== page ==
DUBAI (Reuters) - Kuwait’s new Emir Sheikh Nawaf al-Ahmad al-Sabah faces the urgent task of overcoming legislative gridlock on debt legislation needed to tackle a liquidity crisis in the wealthy oil producing country.
Parliament has repeatedly blocked the bill, which would allow Kuwait to tap international debt markets, but the issue has gained urgency as low oil prices and COVID-19 strained state finances and led to the rapid depletion of available cash reserves.
“The country needs to quickly pass a new public debt law to ease liquidity shortages,” said Mohamed Abu Basha, head of macroeconomic analysis at EFG Hermes.
The new ruler, sworn in on Wednesday after the death of his brother Emir Sheikh Sabah al-Ahmad al-Sabah, takes the helm with the nearly $140 billion economy facing a yawning deficit of $46 billion this year.
Oil prices at some $40 a barrel are largely below what is needed to balance the OPEC member state’s budget, in which public sector salaries and subsidies accounted for 71% of spending for the 2020-2021 fiscal year.
“The recent deadlock on the funding situation directly threatens the government’s ability to function and pay salaries, which represents a significant escalation in the brinksmanship between the two branches of government,” said Moody’s.
The ratings agency, which downgraded Kuwait last week due to higher liquidity risks and concerns over its institutional strength, said it expected the proposed debt law to be passed by emiri decree between October and December.
Parliamentary elections are due to be held later this year, though authorities have not yet set a date.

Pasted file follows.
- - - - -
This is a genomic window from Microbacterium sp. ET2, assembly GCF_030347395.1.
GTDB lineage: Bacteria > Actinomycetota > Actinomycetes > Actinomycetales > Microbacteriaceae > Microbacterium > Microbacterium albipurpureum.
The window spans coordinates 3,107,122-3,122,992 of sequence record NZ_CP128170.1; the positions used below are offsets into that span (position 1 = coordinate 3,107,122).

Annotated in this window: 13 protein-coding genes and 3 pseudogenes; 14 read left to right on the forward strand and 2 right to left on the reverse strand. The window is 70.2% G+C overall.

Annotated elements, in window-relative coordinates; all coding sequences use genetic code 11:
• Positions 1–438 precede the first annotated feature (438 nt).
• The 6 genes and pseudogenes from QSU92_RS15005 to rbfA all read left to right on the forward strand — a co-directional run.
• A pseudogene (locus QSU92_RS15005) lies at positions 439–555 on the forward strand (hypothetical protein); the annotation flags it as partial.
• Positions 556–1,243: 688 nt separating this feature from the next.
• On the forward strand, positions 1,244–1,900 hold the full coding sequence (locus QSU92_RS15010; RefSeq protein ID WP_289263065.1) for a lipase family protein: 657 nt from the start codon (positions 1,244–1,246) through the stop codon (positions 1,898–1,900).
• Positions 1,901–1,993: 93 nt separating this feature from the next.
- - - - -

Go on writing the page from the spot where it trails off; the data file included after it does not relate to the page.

Lawmakers opposed to the bill have called for clarity on government plans to reduce reliance on oil exports, which accounted for 89% of revenues last fiscal year.
Analysts say parliament has hindered efforts to push through sensitive reforms such as introducing value-added tax in a country whose citizens are used to generous state subsidies.
Kuwait could see its economy shrink by 7.8% this year, Deutsche Bank has estimated, in what would be one of the worst economic crunches among Gulf oil exporters.
Sheikh Nawaf’s succession is not expected to significantly alter Kuwait’s economic outlook, at least in the short term.
“On the economic side, we think it’s more of the same,” said Mohammed Ali Yasin, chief strategy officer at Al Dhabi Capital, but added that resolving the debt saga would boost prospects.
The emir’s choice of crown prince and premier, who would be tasked with managing the government’s often difficult relationship with parliament, is being closely watched.
Kuwait has the most powerful parliament in the region, but a series of assemblies have been dissolved in recent years amid power struggles between the opposition and the cabinet, which is dominated by the ruling family.
Reporting by Davide Barbuscia and Hadeel Al Sayegh, Editing by William Maclean
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